Collaborations between Physicians and Industry - Effect of the 2012 Sunshine Law-Moderator: Allan May, Emergent Medical Partners; Panel: Gary Fanton & Peter Fitzgerald, MDs Stanford Univ & Faouzi Kallel, BSC-02/08/2011 - 6:00pm

Event Information
Event Topic: 
Collaborations between Physicians and Industry - Effect of the 2012 Sunshine Law
Event Date: 
02/08/2011 - 6:00pm
Event Location: 
Wilson Sonsini Goodrich & Rosati- 650 Page Mill Road, Palo Alto, CA
Speaker Information
Event Speaker: 
Moderator: Allan May, Emergent Medical Partners; Panel: Gary Fanton & Peter Fitzgerald, MDs Stanford Univ & Faouzi Kallel, BSC
Event Speaker Company: 
Event Speaker Bio: 

Allan May
Managing Director, Emergent Medical Partners

Allan is a founder of Life Science Angels (, the largest angel organization in the U.S. focused solely on early stage medical device and life science start-ups, and comprised solely of high net worth individuals from the medical device or biotech fields. In addition to over 100 serial entrepreneurs and founders, LSA membership includes a number of scientists, physicians and engineers with extensive life science credentials, 25 major venture capital firms specializing in life science investments, and 20 sponsors, compromising many of the premier organizations focused on providing services to the life science industry. Since 2005, LSA has invested $30M in 30 early stage companies, attracted in excess of $600M in contemporary or follow-on venture capital, and achieved two favorable exits, with one portfolio company in IPO registration.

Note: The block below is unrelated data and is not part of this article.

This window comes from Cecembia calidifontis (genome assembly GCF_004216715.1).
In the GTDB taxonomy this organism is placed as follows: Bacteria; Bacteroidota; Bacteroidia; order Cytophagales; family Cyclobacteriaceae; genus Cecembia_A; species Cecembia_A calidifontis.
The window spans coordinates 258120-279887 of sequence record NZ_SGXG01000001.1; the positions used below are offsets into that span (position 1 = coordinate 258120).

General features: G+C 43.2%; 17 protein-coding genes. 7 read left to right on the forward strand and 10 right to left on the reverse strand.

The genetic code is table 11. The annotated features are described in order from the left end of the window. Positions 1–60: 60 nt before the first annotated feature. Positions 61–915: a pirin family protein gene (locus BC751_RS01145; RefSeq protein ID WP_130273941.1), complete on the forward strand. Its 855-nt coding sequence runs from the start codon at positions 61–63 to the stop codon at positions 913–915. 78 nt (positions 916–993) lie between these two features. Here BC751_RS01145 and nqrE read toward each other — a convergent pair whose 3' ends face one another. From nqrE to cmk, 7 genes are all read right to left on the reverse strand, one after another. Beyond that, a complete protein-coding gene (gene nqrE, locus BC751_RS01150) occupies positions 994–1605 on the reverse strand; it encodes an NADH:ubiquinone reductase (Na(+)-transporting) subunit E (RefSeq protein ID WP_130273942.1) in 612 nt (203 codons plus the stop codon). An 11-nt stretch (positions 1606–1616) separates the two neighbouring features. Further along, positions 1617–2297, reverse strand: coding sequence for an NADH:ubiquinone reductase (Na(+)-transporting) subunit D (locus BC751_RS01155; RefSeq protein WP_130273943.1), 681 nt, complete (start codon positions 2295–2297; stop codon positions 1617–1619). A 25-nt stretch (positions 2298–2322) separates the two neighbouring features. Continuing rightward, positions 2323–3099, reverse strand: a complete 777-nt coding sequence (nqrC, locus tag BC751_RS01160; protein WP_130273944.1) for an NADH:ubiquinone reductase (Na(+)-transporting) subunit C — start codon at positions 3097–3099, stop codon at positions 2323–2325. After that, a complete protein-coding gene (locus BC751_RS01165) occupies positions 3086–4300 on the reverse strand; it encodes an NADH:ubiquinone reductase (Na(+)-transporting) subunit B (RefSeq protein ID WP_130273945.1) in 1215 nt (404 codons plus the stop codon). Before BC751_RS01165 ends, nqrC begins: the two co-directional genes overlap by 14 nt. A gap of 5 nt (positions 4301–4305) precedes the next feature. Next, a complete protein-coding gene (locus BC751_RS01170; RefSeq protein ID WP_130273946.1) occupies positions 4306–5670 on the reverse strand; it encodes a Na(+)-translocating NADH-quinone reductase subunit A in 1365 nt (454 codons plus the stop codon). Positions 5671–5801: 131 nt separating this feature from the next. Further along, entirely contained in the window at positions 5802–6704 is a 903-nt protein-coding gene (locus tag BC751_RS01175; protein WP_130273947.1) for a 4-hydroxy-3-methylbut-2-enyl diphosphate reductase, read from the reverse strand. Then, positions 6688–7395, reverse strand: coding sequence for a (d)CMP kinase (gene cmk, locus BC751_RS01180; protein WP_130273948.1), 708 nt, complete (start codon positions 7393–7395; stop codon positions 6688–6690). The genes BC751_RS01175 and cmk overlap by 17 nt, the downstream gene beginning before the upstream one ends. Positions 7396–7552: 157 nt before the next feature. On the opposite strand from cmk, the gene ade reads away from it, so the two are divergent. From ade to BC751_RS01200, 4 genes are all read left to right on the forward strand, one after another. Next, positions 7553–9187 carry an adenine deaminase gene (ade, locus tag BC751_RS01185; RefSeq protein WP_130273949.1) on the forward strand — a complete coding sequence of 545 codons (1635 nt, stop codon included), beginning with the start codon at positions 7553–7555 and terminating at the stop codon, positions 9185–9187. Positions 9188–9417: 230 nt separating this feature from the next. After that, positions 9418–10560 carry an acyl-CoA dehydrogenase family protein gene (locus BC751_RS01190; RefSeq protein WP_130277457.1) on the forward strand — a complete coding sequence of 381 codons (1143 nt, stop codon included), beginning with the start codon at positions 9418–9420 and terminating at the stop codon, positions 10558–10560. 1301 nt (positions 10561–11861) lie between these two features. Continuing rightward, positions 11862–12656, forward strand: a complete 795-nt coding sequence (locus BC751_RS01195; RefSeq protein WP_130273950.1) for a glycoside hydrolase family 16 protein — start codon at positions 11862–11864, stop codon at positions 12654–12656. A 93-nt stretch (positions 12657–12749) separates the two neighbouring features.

In 2007, Allan joined renowned inventor, entrepreneur and cardiac surgeon, Dr. Thomas Fogarty, in co-founding Emergent Medical Partners, solely focused on early stage medical device company creation and investing. EMP has made 16 investments to date.

He is Chairman of the Board of the Kauffman Foundation’s Angel Capital Education Foundation, a nonprofit devoted to the study of angel investing. In addition, he has founded or invested in over 50 medtech and biotech startups, and lectures frequently on trends and developments affecting early stage biotech and life science investing. He is also a member of the editorial board of In Vivo, and speaks frequently on trends and developments affecting biotech and life science investing.